Mr.4444's dad, God rest his soul, was a pack rat. The man could not throw a thing away. To illustrate this point, I'll tell you that after he died, Grandma 4444 called Waste Management and ordered a dumpster. It got filled and emptied three times before everything was purged (and that's just what was in the basement and crawl space.)
On the bright side, whenever you needed something (anything, really) Bob had it. In fact, he usually had two or three. The impressive part, too, was that he usually knew exactly where he had put it, too. Over the years, though, his wife was not impressed. She constantly threatened to "throw that shit out" and begged him to get rid of some of it.
One year, Bob decided to get his wife off his back and have his first-ever garage sale. The night before, he painstakingly set up his display areas and prepared for the sale. Grandma 4444 was so excited! She tells me that although he had consented, he refused to let her get involved in any way. If she'd make a suggestion, he'd reject it. As she tells it, he said, "This is my thing. You're not going to be putting stuff out here that I don't want to sell. She stayed in the house and let him do his own thing.
The next morning, the "Early Birds" arrived as per usual and began looking over Bob's "valuables." How much is this? a little old lady asked about an old phone. He told her a dollar. She asked, "Will you take a quarter?" What?! Bob was not a haggler; he had no idea people would nickel and dime him to death at his garage sale. Nonetheless, she didn't look like she had much, so Bob just gave it to her. This happened several times with other shoppers, as well.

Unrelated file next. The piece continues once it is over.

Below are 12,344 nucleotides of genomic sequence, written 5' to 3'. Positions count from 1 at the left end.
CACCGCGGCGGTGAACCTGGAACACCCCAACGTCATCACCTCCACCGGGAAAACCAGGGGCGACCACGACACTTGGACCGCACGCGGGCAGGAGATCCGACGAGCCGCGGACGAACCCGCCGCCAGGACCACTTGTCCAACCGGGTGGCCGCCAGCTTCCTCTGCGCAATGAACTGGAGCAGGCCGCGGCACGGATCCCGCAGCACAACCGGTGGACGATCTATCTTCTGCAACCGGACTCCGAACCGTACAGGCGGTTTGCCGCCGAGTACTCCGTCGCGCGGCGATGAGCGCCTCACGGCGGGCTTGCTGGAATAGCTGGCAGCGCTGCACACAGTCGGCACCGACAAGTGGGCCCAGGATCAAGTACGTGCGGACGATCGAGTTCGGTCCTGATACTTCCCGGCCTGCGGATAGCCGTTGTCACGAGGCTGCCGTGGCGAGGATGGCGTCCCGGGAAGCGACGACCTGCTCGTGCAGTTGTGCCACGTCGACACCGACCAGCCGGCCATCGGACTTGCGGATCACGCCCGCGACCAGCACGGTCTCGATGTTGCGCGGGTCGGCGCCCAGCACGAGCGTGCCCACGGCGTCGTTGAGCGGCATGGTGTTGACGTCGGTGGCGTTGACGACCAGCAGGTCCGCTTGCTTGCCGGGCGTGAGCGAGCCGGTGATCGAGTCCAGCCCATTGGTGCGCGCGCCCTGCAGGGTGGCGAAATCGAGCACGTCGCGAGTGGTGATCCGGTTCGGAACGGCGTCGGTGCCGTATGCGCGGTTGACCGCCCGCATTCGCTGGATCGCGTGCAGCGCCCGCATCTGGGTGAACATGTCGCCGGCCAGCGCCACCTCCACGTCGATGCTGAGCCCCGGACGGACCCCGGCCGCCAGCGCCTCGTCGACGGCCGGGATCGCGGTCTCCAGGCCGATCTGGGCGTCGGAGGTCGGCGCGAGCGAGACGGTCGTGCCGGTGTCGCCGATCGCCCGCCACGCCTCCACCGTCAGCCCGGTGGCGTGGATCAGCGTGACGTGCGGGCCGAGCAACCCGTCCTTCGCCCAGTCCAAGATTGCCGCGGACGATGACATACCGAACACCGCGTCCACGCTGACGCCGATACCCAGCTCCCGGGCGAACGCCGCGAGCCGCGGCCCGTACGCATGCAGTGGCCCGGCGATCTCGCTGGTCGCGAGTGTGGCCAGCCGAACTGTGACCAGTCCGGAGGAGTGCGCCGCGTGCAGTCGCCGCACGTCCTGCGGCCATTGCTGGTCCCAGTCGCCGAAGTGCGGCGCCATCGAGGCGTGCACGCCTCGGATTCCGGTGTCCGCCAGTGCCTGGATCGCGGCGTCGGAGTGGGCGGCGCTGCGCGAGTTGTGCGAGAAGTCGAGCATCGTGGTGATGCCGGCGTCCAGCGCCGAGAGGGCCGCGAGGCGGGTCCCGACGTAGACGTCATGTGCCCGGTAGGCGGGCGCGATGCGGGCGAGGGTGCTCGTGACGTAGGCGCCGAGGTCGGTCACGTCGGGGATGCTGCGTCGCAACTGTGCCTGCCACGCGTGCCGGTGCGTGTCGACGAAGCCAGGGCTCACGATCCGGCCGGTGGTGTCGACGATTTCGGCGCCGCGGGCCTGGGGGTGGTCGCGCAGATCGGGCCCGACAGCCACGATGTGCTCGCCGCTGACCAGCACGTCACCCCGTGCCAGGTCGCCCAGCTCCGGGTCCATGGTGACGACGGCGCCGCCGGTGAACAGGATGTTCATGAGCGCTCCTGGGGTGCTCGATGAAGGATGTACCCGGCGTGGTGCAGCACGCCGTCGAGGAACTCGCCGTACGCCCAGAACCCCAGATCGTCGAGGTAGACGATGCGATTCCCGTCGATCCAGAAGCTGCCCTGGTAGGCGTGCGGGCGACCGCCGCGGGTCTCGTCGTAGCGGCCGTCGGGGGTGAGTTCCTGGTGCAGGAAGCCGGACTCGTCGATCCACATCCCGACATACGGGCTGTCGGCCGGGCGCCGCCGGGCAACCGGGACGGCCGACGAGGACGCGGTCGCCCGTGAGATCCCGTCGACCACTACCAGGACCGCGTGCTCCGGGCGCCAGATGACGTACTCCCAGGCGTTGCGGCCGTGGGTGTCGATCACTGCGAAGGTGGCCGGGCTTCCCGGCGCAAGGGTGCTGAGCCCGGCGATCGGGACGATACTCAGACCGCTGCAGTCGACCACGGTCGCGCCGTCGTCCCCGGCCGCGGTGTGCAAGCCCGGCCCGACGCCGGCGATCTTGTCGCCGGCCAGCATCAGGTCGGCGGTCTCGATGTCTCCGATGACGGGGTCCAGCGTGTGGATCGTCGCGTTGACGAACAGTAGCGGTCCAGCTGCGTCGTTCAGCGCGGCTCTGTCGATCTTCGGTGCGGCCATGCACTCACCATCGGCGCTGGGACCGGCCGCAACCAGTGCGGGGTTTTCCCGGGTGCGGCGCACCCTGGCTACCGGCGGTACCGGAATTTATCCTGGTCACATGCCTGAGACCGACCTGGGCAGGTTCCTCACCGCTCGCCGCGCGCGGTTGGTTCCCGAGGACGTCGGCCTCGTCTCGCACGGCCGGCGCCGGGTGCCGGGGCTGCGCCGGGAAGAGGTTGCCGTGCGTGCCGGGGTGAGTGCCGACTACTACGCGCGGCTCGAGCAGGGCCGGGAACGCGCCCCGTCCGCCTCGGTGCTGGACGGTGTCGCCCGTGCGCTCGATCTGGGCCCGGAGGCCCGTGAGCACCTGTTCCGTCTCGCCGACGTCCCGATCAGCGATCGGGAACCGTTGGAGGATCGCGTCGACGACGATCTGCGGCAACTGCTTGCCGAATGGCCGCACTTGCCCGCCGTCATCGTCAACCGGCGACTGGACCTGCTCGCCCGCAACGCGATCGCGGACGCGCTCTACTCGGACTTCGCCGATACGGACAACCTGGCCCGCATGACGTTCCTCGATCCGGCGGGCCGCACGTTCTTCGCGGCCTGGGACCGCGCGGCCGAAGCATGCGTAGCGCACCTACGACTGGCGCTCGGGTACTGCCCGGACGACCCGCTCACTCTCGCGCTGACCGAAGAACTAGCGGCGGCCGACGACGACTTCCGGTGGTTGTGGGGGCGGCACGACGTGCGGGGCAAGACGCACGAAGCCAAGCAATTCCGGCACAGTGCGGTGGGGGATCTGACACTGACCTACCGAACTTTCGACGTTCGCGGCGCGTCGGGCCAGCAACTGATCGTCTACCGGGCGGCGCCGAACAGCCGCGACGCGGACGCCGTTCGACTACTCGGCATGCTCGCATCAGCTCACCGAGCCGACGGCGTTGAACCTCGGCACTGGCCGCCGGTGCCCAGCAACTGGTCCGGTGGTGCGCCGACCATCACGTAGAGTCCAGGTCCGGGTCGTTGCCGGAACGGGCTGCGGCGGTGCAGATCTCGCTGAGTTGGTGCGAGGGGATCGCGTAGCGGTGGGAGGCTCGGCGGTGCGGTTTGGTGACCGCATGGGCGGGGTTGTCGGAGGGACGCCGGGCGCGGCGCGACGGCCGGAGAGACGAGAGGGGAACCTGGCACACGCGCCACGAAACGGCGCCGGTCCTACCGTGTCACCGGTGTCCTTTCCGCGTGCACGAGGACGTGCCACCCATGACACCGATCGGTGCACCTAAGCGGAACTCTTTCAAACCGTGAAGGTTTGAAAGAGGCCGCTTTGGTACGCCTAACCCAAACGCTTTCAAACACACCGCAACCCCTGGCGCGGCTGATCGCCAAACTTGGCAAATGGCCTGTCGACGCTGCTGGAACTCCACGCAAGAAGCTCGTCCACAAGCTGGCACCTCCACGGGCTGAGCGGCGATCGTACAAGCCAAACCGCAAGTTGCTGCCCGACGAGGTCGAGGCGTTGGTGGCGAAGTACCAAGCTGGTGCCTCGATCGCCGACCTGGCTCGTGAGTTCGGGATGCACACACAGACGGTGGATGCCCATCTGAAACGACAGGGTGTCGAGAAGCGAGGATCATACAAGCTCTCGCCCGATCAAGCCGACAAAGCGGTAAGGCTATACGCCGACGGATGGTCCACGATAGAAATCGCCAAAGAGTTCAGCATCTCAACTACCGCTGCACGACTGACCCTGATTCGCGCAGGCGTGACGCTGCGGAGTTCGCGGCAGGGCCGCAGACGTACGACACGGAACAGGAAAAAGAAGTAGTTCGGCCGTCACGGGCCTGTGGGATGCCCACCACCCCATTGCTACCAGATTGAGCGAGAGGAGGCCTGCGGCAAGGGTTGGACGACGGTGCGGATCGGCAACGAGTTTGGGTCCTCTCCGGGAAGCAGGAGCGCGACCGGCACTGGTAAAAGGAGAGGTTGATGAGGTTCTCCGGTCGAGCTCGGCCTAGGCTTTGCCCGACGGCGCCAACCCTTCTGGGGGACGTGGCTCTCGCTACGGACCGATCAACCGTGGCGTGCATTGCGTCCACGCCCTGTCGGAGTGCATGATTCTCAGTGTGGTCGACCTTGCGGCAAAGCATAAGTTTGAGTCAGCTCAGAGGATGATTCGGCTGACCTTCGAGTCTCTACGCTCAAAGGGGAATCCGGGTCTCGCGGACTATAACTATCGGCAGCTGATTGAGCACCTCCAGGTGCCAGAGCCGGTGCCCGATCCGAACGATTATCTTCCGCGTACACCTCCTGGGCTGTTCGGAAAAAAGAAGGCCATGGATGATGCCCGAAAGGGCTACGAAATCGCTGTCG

An antique dealer mentioned that she admired the beautiful bassinet that had been Bob's as a baby. She said, "I suppose you want a fortune for that. You know, you could get a lot for that on consignment in my shop." Really?? Bob decided the bassinet must really be worth a fortune, so back in the house it went!
The more and more interested customers appeared, the more and more uncomfortable Bob became with selling it. The minute someone showed an interest in something remotely valuable, Bob would say, "That's not for sale." and take it into the house. When it was all over, Bob closed the garage and told Pat, "If you ever bring the garage sale idea up again, so help me...." Everything left went back into the basement,
which is where we found his Playboy magazine collection after he died.
And sold it on Ebay for $100.
I think he would have been proud.